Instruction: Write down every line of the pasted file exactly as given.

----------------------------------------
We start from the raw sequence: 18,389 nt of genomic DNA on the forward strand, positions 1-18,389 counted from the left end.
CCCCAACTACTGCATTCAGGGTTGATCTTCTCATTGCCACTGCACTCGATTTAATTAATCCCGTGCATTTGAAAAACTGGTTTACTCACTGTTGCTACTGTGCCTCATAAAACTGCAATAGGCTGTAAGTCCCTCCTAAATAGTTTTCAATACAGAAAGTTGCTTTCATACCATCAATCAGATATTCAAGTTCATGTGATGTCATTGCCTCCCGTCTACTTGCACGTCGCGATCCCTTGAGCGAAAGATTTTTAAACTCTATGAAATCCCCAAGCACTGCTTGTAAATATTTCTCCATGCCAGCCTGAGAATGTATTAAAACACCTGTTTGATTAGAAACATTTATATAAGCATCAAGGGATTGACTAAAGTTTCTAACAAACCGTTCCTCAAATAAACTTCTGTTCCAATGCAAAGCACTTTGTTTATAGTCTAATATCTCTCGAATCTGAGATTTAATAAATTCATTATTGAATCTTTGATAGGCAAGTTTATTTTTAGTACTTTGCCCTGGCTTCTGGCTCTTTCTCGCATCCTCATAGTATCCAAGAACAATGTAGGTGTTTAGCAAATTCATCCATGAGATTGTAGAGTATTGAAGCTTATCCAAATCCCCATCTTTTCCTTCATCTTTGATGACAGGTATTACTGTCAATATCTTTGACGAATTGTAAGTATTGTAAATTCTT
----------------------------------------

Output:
We start from the raw sequence: 18,389 nt of genomic DNA on the forward strand, positions 1-18,389 counted from the left end.
CCCCAACTACTGCATTCAGGGTTGATCTTCTCATTGCCACTGCACTCGATTTAATTAATCCCGTGCATTTGAAAAACTGGTTTACTCACTGTTGCTACTGTGCCTCATAAAACTGCAATAGGCTGTAAGTCCCTCCTAAATAGTTTTCAATACAGAAAGTTGCTTTCATACCATCAATCAGATATTCAAGTTCATGTGATGTCATTGCCTCCCGTCTACTTGCACGTCGCGATCCCTTGAGCGAAAGATTTTTAAACTCTATGAAATCCCCAAGCACTGCTTGTAAATATTTCTCCATGCCAGCCTGAGAATGTATTAAAACACCTGTTTGATTAGAAACATTTATATAAGCATCAAGGGATTGACTAAAGTTTCTAACAAACCGTTCCTCAAATAAACTTCTGTTCCAATGCAAAGCACTTTGTTTATAGTCTAATATCTCTCGAATCTGAGATTTAATAAATTCATTATTGAATCTTTGATAGGCAAGTTTATTTTTAGTACTTTGCCCTGGCTTCTGGCTCTTTCTCGCATCCTCATAGTATCCAAGAACAATGTAGGTGTTTAGCAAATTCATCCATGAGATTGTAGAGTATTGAAGCTTATCCAAATCCCCATCTTTTCCTTCATCTTTGATGACAGGTATTACTGTCAATATCTTTGACGAATTGTAAGTATTGTAAATTCTT